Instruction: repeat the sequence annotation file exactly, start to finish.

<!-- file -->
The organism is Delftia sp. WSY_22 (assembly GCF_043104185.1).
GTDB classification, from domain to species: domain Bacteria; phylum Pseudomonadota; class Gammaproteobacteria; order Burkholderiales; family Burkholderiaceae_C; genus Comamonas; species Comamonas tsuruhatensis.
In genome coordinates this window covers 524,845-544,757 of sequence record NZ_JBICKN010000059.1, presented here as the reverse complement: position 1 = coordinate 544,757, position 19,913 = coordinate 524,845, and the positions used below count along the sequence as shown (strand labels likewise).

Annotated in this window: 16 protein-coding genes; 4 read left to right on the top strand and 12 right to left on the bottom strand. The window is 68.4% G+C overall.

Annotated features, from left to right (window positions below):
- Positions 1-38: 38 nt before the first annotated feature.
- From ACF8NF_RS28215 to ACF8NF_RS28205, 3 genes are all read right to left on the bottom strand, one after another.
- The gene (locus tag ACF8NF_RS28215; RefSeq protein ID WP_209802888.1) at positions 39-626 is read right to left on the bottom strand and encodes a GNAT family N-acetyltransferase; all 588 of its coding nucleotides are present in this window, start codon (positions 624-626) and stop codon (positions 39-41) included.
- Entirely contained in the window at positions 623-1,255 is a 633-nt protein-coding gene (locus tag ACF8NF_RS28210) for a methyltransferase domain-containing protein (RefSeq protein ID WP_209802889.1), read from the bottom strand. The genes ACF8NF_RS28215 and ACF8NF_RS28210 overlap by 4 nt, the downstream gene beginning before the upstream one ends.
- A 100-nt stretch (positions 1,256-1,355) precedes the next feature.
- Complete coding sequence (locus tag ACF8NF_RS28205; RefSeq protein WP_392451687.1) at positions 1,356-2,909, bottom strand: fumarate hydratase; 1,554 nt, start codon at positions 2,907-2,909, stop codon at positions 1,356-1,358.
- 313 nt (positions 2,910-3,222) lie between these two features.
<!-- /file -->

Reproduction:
The organism is Delftia sp. WSY_22 (assembly GCF_043104185.1).
GTDB classification, from domain to species: domain Bacteria; phylum Pseudomonadota; class Gammaproteobacteria; order Burkholderiales; family Burkholderiaceae_C; genus Comamonas; species Comamonas tsuruhatensis.
In genome coordinates this window covers 524,845-544,757 of sequence record NZ_JBICKN010000059.1, presented here as the reverse complement: position 1 = coordinate 544,757, position 19,913 = coordinate 524,845, and the positions used below count along the sequence as shown (strand labels likewise).

Annotated in this window: 16 protein-coding genes; 4 read left to right on the top strand and 12 right to left on the bottom strand. The window is 68.4% G+C overall.

Annotated features, from left to right (window positions below):
- Positions 1-38: 38 nt before the first annotated feature.
- From ACF8NF_RS28215 to ACF8NF_RS28205, 3 genes are all read right to left on the bottom strand, one after another.
- The gene (locus tag ACF8NF_RS28215; RefSeq protein ID WP_209802888.1) at positions 39-626 is read right to left on the bottom strand and encodes a GNAT family N-acetyltransferase; all 588 of its coding nucleotides are present in this window, start codon (positions 624-626) and stop codon (positions 39-41) included.
- Entirely contained in the window at positions 623-1,255 is a 633-nt protein-coding gene (locus tag ACF8NF_RS28210) for a methyltransferase domain-containing protein (RefSeq protein ID WP_209802889.1), read from the bottom strand. The genes ACF8NF_RS28215 and ACF8NF_RS28210 overlap by 4 nt, the downstream gene beginning before the upstream one ends.
- A 100-nt stretch (positions 1,256-1,355) precedes the next feature.
- Complete coding sequence (locus tag ACF8NF_RS28205; RefSeq protein WP_392451687.1) at positions 1,356-2,909, bottom strand: fumarate hydratase; 1,554 nt, start codon at positions 2,907-2,909, stop codon at positions 1,356-1,358.
- 313 nt (positions 2,910-3,222) lie between these two features.